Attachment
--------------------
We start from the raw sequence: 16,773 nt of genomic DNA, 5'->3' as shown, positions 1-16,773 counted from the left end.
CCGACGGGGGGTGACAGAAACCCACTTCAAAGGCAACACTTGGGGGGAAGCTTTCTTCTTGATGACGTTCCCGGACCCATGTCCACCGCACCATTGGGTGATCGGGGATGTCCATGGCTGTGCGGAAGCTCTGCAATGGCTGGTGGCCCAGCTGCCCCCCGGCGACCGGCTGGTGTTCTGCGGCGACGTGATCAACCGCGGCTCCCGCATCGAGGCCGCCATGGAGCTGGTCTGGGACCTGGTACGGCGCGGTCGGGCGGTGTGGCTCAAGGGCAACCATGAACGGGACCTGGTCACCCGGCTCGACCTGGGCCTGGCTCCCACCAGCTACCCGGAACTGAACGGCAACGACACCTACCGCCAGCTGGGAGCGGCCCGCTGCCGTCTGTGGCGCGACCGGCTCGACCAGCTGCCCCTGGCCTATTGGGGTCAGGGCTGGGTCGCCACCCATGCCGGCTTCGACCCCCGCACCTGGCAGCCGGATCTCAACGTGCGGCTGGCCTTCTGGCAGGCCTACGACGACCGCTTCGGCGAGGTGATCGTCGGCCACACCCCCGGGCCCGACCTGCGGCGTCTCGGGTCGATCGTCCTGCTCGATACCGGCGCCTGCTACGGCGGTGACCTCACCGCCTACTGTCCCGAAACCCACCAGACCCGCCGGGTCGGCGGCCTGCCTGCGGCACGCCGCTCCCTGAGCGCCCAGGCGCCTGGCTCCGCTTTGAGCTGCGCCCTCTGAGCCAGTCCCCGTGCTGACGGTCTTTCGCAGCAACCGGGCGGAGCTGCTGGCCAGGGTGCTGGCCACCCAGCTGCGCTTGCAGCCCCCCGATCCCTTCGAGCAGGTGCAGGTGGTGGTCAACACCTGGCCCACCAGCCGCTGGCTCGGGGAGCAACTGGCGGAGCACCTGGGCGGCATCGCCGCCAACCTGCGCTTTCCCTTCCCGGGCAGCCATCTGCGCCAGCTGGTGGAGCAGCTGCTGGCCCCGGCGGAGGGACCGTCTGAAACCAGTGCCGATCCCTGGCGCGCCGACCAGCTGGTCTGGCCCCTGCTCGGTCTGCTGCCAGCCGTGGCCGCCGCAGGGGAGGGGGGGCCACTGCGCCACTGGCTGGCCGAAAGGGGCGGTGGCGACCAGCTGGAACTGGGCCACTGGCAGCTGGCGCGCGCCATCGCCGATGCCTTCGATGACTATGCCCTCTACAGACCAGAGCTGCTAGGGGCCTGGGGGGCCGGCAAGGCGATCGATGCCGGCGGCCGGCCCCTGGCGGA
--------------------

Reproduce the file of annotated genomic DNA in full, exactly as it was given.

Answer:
We start from the raw sequence: 16,773 nt of genomic DNA, 5'->3' as shown, positions 1-16,773 counted from the left end.
CCGACGGGGGGTGACAGAAACCCACTTCAAAGGCAACACTTGGGGGGAAGCTTTCTTCTTGATGACGTTCCCGGACCCATGTCCACCGCACCATTGGGTGATCGGGGATGTCCATGGCTGTGCGGAAGCTCTGCAATGGCTGGTGGCCCAGCTGCCCCCCGGCGACCGGCTGGTGTTCTGCGGCGACGTGATCAACCGCGGCTCCCGCATCGAGGCCGCCATGGAGCTGGTCTGGGACCTGGTACGGCGCGGTCGGGCGGTGTGGCTCAAGGGCAACCATGAACGGGACCTGGTCACCCGGCTCGACCTGGGCCTGGCTCCCACCAGCTACCCGGAACTGAACGGCAACGACACCTACCGCCAGCTGGGAGCGGCCCGCTGCCGTCTGTGGCGCGACCGGCTCGACCAGCTGCCCCTGGCCTATTGGGGTCAGGGCTGGGTCGCCACCCATGCCGGCTTCGACCCCCGCACCTGGCAGCCGGATCTCAACGTGCGGCTGGCCTTCTGGCAGGCCTACGACGACCGCTTCGGCGAGGTGATCGTCGGCCACACCCCCGGGCCCGACCTGCGGCGTCTCGGGTCGATCGTCCTGCTCGATACCGGCGCCTGCTACGGCGGTGACCTCACCGCCTACTGTCCCGAAACCCACCAGACCCGCCGGGTCGGCGGCCTGCCTGCGGCACGCCGCTCCCTGAGCGCCCAGGCGCCTGGCTCCGCTTTGAGCTGCGCCCTCTGAGCCAGTCCCCGTGCTGACGGTCTTTCGCAGCAACCGGGCGGAGCTGCTGGCCAGGGTGCTGGCCACCCAGCTGCGCTTGCAGCCCCCCGATCCCTTCGAGCAGGTGCAGGTGGTGGTCAACACCTGGCCCACCAGCCGCTGGCTCGGGGAGCAACTGGCGGAGCACCTGGGCGGCATCGCCGCCAACCTGCGCTTTCCCTTCCCGGGCAGCCATCTGCGCCAGCTGGTGGAGCAGCTGCTGGCCCCGGCGGAGGGACCGTCTGAAACCAGTGCCGATCCCTGGCGCGCCGACCAGCTGGTCTGGCCCCTGCTCGGTCTGCTGCCAGCCGTGGCCGCCGCAGGGGAGGGGGGGCCACTGCGCCACTGGCTGGCCGAAAGGGGCGGTGGCGACCAGCTGGAACTGGGCCACTGGCAGCTGGCGCGCGCCATCGCCGATGCCTTCGATGACTATGCCCTCTACAGACCAGAGCTGCTAGGGGCCTGGGGGGCCGGCAAGGCGATCGATGCCGGCGGCCGGCCCCTGGCGGA